"No one is saying that the Harold Blooms and Dale Pecks and other literati should be looking over their shoulders, but professional critics are no longer the only game in town. These days, as the Internet continues to reshape our notion of community, amateur critics are posting reviews across the cultural spectrum -- from film to books and more -- on discussion boards, blogs and other sites."
DAMN STRAIGHT!* "Amazon readers provide early and almost instant signs of breakout success; writers tend to obsessively check up on their reviews and ranking. Quirky small-press books, ones that rarely get any media attention, have a chance on Amazon, where readers love to hunt for and pluck out overlooked page-turners." DAMN STRAIGHT! Of course, no one's reviewed my sorry ass on Amazon, but still... DAMN STRAIGHT! (discuss)

You Know, I Kind of Like Slate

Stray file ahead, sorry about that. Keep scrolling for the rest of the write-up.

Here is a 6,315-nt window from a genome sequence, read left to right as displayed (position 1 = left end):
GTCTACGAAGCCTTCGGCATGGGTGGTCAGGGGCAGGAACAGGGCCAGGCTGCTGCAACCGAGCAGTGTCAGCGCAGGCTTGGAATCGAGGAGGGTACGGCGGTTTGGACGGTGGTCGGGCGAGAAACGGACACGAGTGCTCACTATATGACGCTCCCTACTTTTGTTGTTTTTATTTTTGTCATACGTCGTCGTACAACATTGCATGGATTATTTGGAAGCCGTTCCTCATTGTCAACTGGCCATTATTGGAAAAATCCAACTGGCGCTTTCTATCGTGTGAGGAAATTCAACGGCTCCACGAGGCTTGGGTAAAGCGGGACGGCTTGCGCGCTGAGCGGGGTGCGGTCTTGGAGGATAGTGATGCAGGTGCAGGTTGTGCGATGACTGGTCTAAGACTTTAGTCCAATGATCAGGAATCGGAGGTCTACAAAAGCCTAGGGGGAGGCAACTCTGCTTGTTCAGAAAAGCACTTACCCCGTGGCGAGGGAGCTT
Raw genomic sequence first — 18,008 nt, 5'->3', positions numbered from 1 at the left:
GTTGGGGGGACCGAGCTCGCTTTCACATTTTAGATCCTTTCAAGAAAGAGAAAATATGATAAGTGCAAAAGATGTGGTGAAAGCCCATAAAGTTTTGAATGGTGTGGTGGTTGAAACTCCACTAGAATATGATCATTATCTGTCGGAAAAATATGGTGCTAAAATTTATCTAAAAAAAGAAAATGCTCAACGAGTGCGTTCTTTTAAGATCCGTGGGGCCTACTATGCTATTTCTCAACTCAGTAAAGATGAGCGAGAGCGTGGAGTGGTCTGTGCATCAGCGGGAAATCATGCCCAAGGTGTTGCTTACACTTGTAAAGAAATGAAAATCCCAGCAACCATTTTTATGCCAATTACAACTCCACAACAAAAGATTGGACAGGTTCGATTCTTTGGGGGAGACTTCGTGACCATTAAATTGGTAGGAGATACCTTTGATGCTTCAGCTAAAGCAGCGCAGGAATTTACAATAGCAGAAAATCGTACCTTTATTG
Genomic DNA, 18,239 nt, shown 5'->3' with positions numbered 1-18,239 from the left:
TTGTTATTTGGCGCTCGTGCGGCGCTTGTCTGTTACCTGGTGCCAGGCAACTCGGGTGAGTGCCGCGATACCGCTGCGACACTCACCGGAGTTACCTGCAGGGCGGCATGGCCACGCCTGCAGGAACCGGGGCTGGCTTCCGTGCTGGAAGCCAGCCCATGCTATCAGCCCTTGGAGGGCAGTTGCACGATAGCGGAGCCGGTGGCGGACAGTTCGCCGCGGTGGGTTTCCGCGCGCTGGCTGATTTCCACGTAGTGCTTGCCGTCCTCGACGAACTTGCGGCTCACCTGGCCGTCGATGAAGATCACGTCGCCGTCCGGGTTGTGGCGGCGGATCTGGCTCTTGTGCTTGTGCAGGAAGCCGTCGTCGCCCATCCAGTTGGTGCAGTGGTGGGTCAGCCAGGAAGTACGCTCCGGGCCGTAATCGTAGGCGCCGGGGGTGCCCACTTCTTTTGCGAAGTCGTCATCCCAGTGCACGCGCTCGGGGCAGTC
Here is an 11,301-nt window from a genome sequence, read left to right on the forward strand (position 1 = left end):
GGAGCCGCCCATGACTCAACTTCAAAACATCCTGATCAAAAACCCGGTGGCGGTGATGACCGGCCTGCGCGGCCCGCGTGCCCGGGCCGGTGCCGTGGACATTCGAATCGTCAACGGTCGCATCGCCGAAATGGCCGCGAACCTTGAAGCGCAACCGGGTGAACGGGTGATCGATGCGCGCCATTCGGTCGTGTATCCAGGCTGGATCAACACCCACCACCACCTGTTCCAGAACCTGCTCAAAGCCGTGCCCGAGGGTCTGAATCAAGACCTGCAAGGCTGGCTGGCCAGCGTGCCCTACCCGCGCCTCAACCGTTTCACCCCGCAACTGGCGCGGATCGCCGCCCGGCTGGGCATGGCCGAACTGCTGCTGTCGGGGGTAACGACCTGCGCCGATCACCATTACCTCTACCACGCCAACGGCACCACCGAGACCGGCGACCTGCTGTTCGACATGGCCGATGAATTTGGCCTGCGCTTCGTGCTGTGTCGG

They really try, don't they? (discuss)

He's Such a Gioia to Be Around...
NEA head Dana profiled. "The danger with consensus art, though, is blandness and mediocrity; indeed the strongest argument against federal involvement in the arts has always been that Washington would stifle eccentricity and risk-taking -- the mechanisms that propel progress in the arts no less than in the marketplace. " (discuss)

No T&A? TS!
Sorry guys, the Sun redesign don't include no topless chicks. I realize I am posting this to an audience that probably doesn't read the Sun anyway, but... wait... you don't read the Sun, do you? It's like the New York Post's glue-sniffing twin. Ew. (From PFW) (discuss)

Hey Ma! Creationists in Cobb County All Go "Ahyuk!" at Same Durned Time
Ah, the religious hillbilly right... Don't these people have anything more important than religion? Aren't there cousins to mate with or something? (discuss)

Simpsons 101
Serious books on the Simpsons. Hm, I missed the gravy train. You see, up until about the seventh season, I would have challenged anyone to hit me with a Simpsons trivia question. I had a shameful database of yellow-headed information that would make a 15-year-old Dungeon Master jealous. Then the show started to suck and I stopped watching... (discuss)